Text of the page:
Autism is a complex neurodevelopment condition. Early intervention is key to helping children with autism. The Early Start Denver Model, or ESDM, is an intervention for young children with autism. It is delivered by our certified ESDM therapists. At our Sydney clinic, OnOnOne Children’s Therapy is proud to offer this early intervention to all our families. Let’s take a deeper look at the ESDM and play skills.
This series of posts will help parents understand how the ESDM improves the features of autism so children can grow and learn.
What is play?
Play is the ability to play with toys and friends. Play is a complex and fascinating area. It is a developmental domain that is critical to early intervention efforts. It is imperative that therapists involved in the early intervention of children with ASD have a deep and broad knowledge and understanding of play. This is because children’s ability to play goes hand-in-hand with many other areas of development.
Play covers so many areas of development. Three of the main areas are:
- Development of symbolic play
- Development of play themes
- Levels of interaction with other children
What is symbolic play in the ESDM?
Children with autism often play with toys in a repetitive and non-functional way. Symbolic play means that children can:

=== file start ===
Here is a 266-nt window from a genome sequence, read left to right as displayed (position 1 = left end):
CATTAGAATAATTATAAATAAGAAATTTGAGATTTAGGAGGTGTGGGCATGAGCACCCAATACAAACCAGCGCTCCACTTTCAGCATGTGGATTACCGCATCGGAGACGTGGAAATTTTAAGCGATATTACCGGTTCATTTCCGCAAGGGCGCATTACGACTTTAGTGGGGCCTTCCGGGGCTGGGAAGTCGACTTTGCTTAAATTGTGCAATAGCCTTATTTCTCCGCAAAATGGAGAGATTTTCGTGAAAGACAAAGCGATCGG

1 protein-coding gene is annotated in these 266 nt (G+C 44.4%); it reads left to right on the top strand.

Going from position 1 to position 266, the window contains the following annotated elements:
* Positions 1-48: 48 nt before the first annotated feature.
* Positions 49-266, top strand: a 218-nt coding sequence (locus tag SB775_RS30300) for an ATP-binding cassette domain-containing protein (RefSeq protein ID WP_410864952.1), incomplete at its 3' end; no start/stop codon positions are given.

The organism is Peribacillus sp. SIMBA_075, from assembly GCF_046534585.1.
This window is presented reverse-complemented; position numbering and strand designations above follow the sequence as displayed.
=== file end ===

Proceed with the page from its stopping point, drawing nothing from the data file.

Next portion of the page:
- Explore and understand that objects are part of play
- Understand that toys can perform actions such as the car drives, or the ball rolls down the ramp
- Understand that objects can represent people and animals, and these people and animals do lots of fun things
What are play themes in the ESDM?
Play themes are the content of a child’s play. They start with the child acting out familiar and routine activities. This includes acting out eating or dressing. It then goes all the way up to fantasy Play. At this level of play, children act out roles that don’t experience, such as pretending to be a firefighter. Fantasy characters such as “fairies” or those from movies (e.g., Snow White) are part of this play level.
What are the levels of play interaction with other children in the ESDM?
As children grow and develop, the level of interaction in play with other children also develops.
From 3-6 months of age, babies engage in solitary play. At this time, babies spend much of their time playing on their own. They are very busy with play and they may not seem to notice other children sitting or playing nearby. They are exploring their world by watching, grabbing and rattling objects. Solitary play begins in infancy and is common in toddlers.
In the last 2 years of day care and preschool, child engage in co-operative play. The play is organised by group goals. There is at least one leader, and children are definitely in or out of the group. When children move from solitary play to an understanding of the importance of social contracts and rules, they begin to play games with rules. This happens when they learn to play games such as Follow the Leader, Simon Says, and team sports.
What is the ESDM?